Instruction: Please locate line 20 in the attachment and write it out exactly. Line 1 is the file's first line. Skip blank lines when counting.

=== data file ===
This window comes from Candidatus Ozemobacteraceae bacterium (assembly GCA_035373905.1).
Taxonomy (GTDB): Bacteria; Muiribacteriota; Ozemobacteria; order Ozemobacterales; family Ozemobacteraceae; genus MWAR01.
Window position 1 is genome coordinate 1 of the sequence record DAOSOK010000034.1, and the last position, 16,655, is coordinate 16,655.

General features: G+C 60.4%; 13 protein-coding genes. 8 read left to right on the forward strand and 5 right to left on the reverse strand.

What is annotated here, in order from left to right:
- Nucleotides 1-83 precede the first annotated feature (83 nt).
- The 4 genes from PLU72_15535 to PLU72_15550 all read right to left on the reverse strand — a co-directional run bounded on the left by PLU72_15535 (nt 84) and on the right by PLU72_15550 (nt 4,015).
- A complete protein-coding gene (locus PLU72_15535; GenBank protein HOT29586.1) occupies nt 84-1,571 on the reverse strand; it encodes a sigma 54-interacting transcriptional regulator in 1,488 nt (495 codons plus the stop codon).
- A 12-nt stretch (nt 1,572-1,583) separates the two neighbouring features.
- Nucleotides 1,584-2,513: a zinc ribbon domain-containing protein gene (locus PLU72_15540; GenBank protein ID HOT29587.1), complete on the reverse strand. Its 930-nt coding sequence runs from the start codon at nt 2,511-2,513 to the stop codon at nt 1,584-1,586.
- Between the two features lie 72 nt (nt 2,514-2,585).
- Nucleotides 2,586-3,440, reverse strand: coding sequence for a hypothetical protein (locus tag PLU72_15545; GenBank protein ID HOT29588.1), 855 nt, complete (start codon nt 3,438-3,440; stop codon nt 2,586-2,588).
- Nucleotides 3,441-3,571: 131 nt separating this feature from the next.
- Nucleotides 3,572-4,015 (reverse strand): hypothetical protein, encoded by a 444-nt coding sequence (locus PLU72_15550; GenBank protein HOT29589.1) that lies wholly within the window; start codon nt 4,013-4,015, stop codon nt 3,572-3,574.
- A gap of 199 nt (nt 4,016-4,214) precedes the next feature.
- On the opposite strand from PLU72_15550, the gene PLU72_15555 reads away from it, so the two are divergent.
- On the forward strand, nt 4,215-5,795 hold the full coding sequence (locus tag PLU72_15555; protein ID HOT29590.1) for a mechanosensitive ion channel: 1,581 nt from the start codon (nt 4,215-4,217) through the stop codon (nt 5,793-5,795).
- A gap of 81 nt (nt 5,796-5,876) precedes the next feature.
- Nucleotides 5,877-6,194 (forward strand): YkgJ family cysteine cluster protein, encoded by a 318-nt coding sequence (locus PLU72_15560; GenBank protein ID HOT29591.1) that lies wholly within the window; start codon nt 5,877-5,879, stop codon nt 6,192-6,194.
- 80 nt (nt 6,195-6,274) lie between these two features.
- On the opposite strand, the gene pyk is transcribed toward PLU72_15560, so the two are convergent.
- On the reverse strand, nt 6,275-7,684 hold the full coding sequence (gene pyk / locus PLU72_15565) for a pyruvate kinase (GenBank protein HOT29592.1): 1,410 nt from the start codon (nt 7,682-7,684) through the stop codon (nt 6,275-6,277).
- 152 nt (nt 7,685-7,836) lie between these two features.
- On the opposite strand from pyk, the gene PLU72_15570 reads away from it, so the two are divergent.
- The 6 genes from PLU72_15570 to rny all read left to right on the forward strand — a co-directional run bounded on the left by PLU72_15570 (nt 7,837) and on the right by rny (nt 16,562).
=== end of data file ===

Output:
- 80 nt (nt 6,195-6,274) lie between these two features.